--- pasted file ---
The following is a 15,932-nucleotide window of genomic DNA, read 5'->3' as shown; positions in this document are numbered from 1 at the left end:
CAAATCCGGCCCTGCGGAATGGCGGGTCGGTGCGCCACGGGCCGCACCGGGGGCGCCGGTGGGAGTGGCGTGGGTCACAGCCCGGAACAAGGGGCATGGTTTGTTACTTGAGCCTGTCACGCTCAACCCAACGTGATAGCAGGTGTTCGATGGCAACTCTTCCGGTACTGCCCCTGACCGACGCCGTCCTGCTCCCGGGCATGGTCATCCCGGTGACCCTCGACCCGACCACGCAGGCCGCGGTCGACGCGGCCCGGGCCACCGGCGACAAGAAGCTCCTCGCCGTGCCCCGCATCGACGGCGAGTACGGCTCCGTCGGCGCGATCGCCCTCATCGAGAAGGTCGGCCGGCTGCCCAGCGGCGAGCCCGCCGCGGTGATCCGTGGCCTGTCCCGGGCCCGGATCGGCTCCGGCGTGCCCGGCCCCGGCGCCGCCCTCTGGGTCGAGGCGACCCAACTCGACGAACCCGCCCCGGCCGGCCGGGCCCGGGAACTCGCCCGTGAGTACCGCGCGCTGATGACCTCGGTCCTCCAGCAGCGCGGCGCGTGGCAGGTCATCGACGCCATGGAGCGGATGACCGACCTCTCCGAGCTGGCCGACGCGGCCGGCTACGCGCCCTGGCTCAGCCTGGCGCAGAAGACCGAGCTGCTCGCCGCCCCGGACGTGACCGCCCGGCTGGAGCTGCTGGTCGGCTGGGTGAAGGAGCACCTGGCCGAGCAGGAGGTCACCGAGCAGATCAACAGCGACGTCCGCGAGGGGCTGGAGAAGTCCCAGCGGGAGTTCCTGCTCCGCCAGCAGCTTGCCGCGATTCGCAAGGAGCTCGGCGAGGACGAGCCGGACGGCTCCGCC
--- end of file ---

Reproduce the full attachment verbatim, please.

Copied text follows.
The following is a 15,932-nucleotide window of genomic DNA, read 5'->3' as shown; positions in this document are numbered from 1 at the left end:
CAAATCCGGCCCTGCGGAATGGCGGGTCGGTGCGCCACGGGCCGCACCGGGGGCGCCGGTGGGAGTGGCGTGGGTCACAGCCCGGAACAAGGGGCATGGTTTGTTACTTGAGCCTGTCACGCTCAACCCAACGTGATAGCAGGTGTTCGATGGCAACTCTTCCGGTACTGCCCCTGACCGACGCCGTCCTGCTCCCGGGCATGGTCATCCCGGTGACCCTCGACCCGACCACGCAGGCCGCGGTCGACGCGGCCCGGGCCACCGGCGACAAGAAGCTCCTCGCCGTGCCCCGCATCGACGGCGAGTACGGCTCCGTCGGCGCGATCGCCCTCATCGAGAAGGTCGGCCGGCTGCCCAGCGGCGAGCCCGCCGCGGTGATCCGTGGCCTGTCCCGGGCCCGGATCGGCTCCGGCGTGCCCGGCCCCGGCGCCGCCCTCTGGGTCGAGGCGACCCAACTCGACGAACCCGCCCCGGCCGGCCGGGCCCGGGAACTCGCCCGTGAGTACCGCGCGCTGATGACCTCGGTCCTCCAGCAGCGCGGCGCGTGGCAGGTCATCGACGCCATGGAGCGGATGACCGACCTCTCCGAGCTGGCCGACGCGGCCGGCTACGCGCCCTGGCTCAGCCTGGCGCAGAAGACCGAGCTGCTCGCCGCCCCGGACGTGACCGCCCGGCTGGAGCTGCTGGTCGGCTGGGTGAAGGAGCACCTGGCCGAGCAGGAGGTCACCGAGCAGATCAACAGCGACGTCCGCGAGGGGCTGGAGAAGTCCCAGCGGGAGTTCCTGCTCCGCCAGCAGCTTGCCGCGATTCGCAAGGAGCTCGGCGAGGACGAGCCGGACGGCTCCGCC